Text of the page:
Buildings closed by coronavirus face another risk: Legionnaires’ disease
By John Shiffman WASHINGTON (Reuters) - Commercial buildings shuttered for weeks to stem the spread of the coronavirus could fuel another grisly lung infection: Legionnaires’ disease.
By John Shiffman
WASHINGTON (Reuters) - Commercial buildings shuttered for weeks to stem the spread of the coronavirus could fuel another grisly lung infection: Legionnaires’ disease.
Public health experts are urging landlords across the globe to carefully re-open buildings to prevent outbreaks of the severe, sometimes lethal, form of pneumonia.
The sudden and sweeping closures of schools, factories, businesses and government offices have created an unprecedented decline in water use. The lack of chlorinated water flowing through pipes, combined with irregular temperature changes, have created conditions ripe for the bacteria that causes Legionnaires’ disease, they said.
If diagnosed early, Legionnaires’ disease poses less of a health risk than COVID-19, the disease caused by the new coronavirus. Most cases can be successfully cured with antibiotics, and Legionnaires cannot be spread from human to human contact.
But as communities consider reopening, any commercial facility vacated or underutilized for more than three weeks is at risk for a Legionnaires’ outbreak, unless the water pipes are properly flushed and otherwise sanitized, health experts and government officials say.
“After surviving COVID-19, who wants to open a building and have another set of significant safety issues?” said Molly Scanlon, an Arizona environmental health scientist who is leading a coronavirus task force for the American Institute of Architects. “Our medical system is already under enough stress as it is.”
Those at risk include schools, gyms, factories, hotels, restaurants and outpatient surgical centers, Scanlon said. According to guidance updated Wednesday by the U.S. Centers for Disease Control and Prevention, the threat also applies to hot tubs, water fountains, sprinkler systems and millions of water cooling towers atop commercial buildings.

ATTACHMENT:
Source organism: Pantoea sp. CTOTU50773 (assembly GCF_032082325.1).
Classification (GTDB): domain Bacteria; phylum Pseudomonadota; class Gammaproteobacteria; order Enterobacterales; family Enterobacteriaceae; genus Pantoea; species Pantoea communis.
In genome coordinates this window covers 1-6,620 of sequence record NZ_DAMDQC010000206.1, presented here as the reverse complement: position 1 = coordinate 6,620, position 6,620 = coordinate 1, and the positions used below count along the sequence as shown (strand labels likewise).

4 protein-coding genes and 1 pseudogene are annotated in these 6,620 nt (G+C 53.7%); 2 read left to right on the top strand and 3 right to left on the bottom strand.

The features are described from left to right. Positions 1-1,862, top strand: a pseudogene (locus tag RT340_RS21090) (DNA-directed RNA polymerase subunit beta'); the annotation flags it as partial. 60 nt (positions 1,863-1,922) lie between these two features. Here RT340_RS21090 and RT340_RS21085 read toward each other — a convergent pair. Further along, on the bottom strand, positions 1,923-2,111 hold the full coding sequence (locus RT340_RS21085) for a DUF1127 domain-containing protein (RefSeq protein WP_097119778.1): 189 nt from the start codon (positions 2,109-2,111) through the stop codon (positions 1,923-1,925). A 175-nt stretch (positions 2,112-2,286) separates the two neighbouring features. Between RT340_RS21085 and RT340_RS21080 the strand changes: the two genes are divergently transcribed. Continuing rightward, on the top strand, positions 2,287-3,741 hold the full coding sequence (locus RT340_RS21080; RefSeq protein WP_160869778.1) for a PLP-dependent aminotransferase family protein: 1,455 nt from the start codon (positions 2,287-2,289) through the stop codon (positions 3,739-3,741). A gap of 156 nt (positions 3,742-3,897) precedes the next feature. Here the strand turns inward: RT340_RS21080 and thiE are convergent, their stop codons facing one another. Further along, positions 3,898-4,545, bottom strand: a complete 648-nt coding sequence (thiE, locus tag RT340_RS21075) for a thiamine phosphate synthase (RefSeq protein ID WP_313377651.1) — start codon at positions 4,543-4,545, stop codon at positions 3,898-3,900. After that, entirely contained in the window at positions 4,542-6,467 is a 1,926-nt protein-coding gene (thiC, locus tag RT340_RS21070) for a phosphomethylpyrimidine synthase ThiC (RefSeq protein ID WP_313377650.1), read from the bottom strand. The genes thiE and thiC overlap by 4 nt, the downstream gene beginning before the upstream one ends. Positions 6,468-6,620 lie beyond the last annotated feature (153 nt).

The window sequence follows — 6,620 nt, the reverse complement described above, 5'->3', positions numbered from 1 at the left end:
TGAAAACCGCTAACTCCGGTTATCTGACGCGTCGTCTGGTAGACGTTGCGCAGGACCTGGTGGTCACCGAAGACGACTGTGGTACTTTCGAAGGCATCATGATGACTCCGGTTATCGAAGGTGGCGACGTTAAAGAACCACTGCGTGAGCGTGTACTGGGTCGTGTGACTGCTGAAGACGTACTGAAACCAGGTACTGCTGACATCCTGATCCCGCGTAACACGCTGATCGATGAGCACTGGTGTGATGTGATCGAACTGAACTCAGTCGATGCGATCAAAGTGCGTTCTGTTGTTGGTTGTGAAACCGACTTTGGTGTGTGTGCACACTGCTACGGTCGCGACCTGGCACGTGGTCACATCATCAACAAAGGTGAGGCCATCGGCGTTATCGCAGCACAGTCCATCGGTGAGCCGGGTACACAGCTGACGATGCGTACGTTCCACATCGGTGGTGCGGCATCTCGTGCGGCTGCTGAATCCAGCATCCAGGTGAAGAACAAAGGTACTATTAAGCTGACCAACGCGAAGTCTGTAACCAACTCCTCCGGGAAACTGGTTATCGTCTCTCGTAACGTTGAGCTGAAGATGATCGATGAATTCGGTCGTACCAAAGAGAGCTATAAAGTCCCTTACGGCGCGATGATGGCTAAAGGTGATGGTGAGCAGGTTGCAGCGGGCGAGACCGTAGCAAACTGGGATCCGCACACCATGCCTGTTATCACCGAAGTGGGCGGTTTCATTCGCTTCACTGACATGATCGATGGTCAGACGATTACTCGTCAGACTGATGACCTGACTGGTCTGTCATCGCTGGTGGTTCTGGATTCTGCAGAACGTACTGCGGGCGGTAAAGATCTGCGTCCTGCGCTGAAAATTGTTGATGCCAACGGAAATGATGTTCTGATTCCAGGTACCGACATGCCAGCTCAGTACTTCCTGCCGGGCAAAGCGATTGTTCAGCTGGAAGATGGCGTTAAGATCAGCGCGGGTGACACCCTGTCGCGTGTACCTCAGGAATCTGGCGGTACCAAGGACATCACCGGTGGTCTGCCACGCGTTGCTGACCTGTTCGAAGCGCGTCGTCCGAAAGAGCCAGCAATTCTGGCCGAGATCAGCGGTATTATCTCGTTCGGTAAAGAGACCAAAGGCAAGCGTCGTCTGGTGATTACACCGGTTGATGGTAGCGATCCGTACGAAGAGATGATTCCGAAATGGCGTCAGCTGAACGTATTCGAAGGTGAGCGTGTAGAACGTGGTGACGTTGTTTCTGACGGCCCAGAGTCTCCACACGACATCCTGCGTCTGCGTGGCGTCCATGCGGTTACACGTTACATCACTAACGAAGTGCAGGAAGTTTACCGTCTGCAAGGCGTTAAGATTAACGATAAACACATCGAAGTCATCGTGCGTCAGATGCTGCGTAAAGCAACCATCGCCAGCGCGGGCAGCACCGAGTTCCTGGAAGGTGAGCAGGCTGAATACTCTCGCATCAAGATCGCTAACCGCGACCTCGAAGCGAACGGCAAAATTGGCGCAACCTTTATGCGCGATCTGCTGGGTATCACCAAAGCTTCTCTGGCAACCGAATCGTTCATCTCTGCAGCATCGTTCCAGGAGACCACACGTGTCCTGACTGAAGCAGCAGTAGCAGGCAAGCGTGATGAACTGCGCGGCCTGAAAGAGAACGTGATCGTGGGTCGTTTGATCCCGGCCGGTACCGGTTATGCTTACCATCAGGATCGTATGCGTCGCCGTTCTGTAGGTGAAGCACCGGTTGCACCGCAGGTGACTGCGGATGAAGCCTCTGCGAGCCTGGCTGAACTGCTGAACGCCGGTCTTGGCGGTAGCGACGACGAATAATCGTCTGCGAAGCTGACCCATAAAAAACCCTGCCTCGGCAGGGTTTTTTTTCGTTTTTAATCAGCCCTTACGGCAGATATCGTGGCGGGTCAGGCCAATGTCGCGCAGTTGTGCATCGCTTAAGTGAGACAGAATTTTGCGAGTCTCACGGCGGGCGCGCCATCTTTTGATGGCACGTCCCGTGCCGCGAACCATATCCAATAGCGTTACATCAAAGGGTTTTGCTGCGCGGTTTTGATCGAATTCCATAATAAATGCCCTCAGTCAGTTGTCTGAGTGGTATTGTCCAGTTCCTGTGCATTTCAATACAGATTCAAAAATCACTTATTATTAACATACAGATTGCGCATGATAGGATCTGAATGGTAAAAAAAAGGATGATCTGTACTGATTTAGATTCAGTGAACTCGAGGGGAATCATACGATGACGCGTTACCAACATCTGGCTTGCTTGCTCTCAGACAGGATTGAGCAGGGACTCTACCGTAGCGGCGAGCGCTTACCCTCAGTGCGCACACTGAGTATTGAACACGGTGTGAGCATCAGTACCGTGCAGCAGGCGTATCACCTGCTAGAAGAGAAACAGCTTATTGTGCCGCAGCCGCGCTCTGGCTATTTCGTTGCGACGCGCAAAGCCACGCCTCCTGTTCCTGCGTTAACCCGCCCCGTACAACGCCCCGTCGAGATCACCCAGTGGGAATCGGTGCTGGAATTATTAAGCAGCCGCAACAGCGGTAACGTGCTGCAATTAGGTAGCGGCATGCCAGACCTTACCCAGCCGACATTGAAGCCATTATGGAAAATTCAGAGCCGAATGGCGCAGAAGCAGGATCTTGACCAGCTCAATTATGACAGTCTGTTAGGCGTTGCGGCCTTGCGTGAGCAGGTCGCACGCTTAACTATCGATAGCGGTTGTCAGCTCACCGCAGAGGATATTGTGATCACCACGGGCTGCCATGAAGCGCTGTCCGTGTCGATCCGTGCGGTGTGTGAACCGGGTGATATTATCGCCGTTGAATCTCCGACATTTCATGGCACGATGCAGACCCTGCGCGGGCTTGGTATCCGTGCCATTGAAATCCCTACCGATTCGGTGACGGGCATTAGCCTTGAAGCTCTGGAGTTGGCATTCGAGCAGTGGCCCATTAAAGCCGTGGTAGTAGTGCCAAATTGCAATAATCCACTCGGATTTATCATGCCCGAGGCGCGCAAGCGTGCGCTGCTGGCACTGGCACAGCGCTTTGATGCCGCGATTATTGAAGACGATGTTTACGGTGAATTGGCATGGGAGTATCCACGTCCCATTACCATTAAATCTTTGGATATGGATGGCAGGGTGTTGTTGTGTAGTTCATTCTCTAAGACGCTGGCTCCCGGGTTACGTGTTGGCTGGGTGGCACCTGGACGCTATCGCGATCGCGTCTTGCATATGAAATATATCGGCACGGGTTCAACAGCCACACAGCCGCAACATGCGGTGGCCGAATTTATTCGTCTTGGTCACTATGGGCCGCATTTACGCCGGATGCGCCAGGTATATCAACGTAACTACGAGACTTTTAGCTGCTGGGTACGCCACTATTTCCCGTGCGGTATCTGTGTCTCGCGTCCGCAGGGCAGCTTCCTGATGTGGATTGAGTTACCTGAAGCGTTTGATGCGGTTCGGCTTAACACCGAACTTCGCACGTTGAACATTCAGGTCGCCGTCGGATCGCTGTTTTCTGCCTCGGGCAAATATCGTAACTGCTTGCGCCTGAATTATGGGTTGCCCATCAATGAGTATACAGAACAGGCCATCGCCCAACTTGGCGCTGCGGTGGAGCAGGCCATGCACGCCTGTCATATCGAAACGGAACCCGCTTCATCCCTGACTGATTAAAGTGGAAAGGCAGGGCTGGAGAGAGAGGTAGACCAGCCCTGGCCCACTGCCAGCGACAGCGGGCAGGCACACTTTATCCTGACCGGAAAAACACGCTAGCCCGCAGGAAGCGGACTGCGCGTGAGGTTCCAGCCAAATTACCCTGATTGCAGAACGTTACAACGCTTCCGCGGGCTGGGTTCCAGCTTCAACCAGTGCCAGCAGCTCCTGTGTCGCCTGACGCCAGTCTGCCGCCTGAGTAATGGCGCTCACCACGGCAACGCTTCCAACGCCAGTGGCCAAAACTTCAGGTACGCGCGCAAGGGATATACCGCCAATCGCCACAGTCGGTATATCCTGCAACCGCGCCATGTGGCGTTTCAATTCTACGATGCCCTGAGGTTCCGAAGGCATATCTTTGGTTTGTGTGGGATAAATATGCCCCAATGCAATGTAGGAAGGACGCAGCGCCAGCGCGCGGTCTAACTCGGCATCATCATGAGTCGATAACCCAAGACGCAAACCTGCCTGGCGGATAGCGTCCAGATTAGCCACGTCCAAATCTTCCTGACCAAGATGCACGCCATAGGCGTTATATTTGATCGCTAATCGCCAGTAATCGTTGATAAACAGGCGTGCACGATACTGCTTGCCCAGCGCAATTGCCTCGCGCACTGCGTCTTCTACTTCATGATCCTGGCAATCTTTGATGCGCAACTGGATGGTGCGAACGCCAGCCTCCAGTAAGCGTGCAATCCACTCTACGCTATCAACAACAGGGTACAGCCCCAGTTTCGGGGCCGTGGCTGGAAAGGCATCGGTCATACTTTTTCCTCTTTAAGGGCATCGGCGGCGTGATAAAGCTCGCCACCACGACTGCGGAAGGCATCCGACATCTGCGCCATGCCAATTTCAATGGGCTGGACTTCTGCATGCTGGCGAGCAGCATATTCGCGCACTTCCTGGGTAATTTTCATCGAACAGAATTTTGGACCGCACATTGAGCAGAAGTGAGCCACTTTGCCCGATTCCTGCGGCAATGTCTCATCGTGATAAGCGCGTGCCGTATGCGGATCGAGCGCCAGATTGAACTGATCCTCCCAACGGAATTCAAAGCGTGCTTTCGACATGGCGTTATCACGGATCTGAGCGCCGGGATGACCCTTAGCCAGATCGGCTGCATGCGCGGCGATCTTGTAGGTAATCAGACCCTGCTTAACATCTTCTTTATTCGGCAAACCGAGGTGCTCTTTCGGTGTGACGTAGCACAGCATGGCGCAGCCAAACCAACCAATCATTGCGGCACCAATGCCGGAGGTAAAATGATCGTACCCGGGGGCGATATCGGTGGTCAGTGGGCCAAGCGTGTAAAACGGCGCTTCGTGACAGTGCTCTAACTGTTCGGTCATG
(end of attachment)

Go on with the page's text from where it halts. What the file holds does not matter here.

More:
“It’s a worldwide problem, one that can be solved with precautions,” said British microbiologist Susanne Surman-Lee, who co-drafted reopening guidelines for the European Society of Clinical Microbiology and Infectious Diseases. “Most major corporations with consultants are likely to be aware of the stagnant water systems issue, but this is going to be a challenge for smaller retail-style shops, health clubs and hotels.”
Water and sanitation organizations have joined the call for caution during reopening.
“To be honest, this hasn’t really been part of a business continuity planning on the real estate side of the world,” said Chris Boyd of NSF International, an independent standards organization based in Michigan and formerly known as the National Sanitation Foundation. “Right now, very few companies are thinking through how water systems factor into their continuity and reopening efforts. They’ve never had to deal with such low occupancy.”
Legionnaires' disease, a pneumonia named after a deadly 1976 outbreak at an American Legion convention in Philadelphia, is the chief waterborne illness in the United States. Nearly 50,000 people were infected between 2000 and 2015, according to the CDC.
People with Legionnaires' disease develop pneumonia. Healthy people usually recover, but often require hospitalization and antibiotics to treat the lung infection. About one in 10 die, according to the CDC, but among those who get Legionnaires' during a hospital stay, one in four do not survive.